Shaming Michele's Thinking
We have to shame antiscience thinking into submission just like we did racism
By Shawn Lawrence Otto | Jun 18, 2011 | Comments (3)
My comment that “Science is never partisan, but science is always political,” and that “we need to shame antiscience thinking into submission, just as we shamed racism” was picked up, tweeted and posted by Think Progress's Brad Johnson. It caused quite a discussion.
At the same time, my old state senator Michele Bachmann spoke at the other end of the Mississippi and reiterated her old position about intelligent design and how "we should teach the controversy." I've heard Michele say this stuff for almost a decade. Rebecca and I know her well because Rebecca was a state rep in the same district at the same time.
Forget the tea party - Michele just glommed onto that as an opportunistic move to coopt them and do what she always does - build a network outside the Republican establishment, who has traditionally regarded her as loopy until she brilliantly outflanks them.
But here's the thing: you will never convince Michele that ID is bunkum. You can only silence her by modeling for others on the fence that this kind of thinking is shameful and making her brand of authoritarian antiscience packaged as open-mindedness socially unacceptable.
My friend Josh Roseneau of the National Center for Science Education is skeptical. He says we may be able to cause temporary conformity with shame, but we can't cause lasting behavior change. He should know; NCSE is on the front lines of the evolution debate.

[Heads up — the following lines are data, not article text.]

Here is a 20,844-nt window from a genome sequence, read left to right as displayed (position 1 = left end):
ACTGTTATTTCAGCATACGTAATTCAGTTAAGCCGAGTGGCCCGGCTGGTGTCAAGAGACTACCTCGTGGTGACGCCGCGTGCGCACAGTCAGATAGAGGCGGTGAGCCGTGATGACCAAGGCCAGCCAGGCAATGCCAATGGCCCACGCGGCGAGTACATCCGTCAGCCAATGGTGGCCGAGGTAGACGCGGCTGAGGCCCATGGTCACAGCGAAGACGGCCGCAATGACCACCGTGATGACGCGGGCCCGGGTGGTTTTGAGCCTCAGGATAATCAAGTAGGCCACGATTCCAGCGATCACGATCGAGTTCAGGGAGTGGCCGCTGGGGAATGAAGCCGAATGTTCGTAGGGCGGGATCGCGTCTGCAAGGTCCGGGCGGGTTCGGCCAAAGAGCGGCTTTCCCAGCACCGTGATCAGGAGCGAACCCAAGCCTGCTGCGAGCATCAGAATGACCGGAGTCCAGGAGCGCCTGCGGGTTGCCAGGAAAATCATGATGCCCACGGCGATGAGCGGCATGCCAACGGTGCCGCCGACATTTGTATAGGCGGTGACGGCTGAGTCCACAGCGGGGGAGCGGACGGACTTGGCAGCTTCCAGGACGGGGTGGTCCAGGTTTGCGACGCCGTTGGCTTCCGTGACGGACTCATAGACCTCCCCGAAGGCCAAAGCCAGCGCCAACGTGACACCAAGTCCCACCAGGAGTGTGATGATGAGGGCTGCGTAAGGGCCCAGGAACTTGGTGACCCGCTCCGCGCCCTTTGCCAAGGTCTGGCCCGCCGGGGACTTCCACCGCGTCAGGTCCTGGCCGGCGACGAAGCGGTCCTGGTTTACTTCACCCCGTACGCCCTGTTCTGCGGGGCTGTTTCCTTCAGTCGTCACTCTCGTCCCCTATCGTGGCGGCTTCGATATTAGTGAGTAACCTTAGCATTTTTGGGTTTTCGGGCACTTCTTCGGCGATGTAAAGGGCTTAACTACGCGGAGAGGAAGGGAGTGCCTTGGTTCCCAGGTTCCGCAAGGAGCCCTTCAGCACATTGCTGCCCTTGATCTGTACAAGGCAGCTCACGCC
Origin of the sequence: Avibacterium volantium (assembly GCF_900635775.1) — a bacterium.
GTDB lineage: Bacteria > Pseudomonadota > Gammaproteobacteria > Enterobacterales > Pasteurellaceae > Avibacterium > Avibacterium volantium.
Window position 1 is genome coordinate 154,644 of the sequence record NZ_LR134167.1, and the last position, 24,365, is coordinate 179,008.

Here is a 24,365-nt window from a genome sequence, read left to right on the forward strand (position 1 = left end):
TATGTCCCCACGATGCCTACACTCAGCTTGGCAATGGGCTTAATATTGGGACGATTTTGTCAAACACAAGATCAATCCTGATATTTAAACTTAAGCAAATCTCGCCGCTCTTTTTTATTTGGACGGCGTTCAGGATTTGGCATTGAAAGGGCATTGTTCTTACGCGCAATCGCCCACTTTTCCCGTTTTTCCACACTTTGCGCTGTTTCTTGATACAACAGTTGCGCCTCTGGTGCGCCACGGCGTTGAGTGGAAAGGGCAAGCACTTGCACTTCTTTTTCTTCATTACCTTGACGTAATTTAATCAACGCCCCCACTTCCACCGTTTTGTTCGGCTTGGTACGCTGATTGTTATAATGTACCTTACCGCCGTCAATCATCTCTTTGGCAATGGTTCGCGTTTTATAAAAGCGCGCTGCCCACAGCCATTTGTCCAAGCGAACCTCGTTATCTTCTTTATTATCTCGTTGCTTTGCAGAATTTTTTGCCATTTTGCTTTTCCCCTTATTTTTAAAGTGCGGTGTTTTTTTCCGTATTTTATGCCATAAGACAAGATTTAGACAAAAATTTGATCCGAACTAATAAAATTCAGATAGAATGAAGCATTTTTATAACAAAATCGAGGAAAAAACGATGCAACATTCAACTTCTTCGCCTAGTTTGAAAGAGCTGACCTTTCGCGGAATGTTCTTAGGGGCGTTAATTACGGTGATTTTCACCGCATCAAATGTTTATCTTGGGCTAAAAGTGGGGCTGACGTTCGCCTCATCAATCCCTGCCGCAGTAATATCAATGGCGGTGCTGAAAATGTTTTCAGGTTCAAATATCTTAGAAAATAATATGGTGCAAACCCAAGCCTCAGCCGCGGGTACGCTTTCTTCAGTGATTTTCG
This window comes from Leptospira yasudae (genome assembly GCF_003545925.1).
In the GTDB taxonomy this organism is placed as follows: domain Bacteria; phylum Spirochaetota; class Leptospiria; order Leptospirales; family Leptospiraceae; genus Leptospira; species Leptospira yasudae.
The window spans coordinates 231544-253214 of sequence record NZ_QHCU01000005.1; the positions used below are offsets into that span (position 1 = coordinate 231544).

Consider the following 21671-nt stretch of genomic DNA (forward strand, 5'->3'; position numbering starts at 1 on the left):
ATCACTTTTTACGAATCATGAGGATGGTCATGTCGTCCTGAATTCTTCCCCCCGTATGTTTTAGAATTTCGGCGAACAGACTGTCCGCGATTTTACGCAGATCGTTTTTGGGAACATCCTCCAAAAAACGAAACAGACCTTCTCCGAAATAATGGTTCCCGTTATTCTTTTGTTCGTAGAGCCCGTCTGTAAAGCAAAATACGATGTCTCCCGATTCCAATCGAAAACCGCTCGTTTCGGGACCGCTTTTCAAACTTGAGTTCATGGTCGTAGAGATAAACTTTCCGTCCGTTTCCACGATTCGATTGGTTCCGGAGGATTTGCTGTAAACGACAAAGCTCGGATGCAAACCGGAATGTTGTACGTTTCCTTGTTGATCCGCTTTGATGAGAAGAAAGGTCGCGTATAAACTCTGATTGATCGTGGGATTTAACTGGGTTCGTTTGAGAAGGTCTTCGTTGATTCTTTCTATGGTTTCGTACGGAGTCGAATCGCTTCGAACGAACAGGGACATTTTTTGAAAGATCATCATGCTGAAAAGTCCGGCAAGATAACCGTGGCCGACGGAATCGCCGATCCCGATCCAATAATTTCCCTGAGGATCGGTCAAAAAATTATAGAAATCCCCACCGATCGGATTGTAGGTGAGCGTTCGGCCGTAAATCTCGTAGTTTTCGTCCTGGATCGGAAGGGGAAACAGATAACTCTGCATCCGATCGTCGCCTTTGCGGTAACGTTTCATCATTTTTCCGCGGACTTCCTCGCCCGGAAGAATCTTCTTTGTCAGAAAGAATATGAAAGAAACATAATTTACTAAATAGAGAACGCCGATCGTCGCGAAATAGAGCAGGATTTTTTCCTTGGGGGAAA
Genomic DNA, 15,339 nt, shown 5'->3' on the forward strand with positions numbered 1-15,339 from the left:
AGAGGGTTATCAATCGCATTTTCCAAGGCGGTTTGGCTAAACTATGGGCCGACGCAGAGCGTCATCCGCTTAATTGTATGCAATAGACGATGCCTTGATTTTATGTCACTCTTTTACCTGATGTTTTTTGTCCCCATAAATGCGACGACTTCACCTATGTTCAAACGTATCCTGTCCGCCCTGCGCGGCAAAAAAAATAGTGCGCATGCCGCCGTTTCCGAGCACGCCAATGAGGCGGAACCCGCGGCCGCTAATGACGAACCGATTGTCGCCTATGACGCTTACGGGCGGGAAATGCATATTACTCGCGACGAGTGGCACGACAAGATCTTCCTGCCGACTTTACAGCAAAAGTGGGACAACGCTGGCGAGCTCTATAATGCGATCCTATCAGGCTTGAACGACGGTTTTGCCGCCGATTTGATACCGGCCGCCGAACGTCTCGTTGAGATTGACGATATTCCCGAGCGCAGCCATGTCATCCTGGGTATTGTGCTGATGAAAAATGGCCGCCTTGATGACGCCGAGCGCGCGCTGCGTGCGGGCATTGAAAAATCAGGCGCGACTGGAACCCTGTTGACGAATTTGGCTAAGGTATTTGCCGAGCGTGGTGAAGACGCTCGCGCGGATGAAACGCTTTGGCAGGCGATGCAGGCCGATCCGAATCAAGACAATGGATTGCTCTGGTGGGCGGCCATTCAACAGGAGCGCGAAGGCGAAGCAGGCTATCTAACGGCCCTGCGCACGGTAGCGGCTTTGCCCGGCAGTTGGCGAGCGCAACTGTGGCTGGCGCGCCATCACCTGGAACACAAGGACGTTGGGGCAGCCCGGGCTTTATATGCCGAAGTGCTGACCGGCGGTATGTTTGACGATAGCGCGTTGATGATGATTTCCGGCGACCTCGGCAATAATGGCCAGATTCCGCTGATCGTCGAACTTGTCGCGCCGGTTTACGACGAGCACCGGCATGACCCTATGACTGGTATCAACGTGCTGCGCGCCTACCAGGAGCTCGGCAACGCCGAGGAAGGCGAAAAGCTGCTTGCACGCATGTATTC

What do you think?
Here's my position:
People are moved by values before reason. They are kept rational by their social network. This is why AA works. Left on our own, we can rationalize away anything. It's also why peer review works in science. Our social network moderates reason. Shame is an important mediator in social exchanges that keeps socially unacceptable behavior in check in most people. Antiscience thinking is socially unacceptable because it is unjust, unreasonable, and by elevating governing decisions based on opinion over those based on knowledge, it works against freedom, tolerance and democracy and promotes intolerance, bigotry and tyranny. The reasons it is becoming pronounced right now are complex and I write about them in my upcoming book. But part of it is the social mediator is allowing it - as in this case with Texas Gov. Rick Perry, another ideologue who has no problem making governing decisions that affect millions of kids by teaching them BS based on his opinion instead of on knowledge.
"A new scientific truth does not triumph by convincing its opponents and making them see the light, but rather because its opponents eventually die, and a new generation grows up that is familiar with it," Max Planck famously said about a century ago.
So while I believe Josh's goal may be more noble than mine, I'm not sure it works, or that I care so much about convincing others so much as I do about getting them to be rational in their social exchanges, particularly the public policy decisions that affect us all.
Tags: Belief, Antiscience, Religion, Politics, Republicans, Tea Party, Fool Me Twice, Netroots, Faith-based, Speaking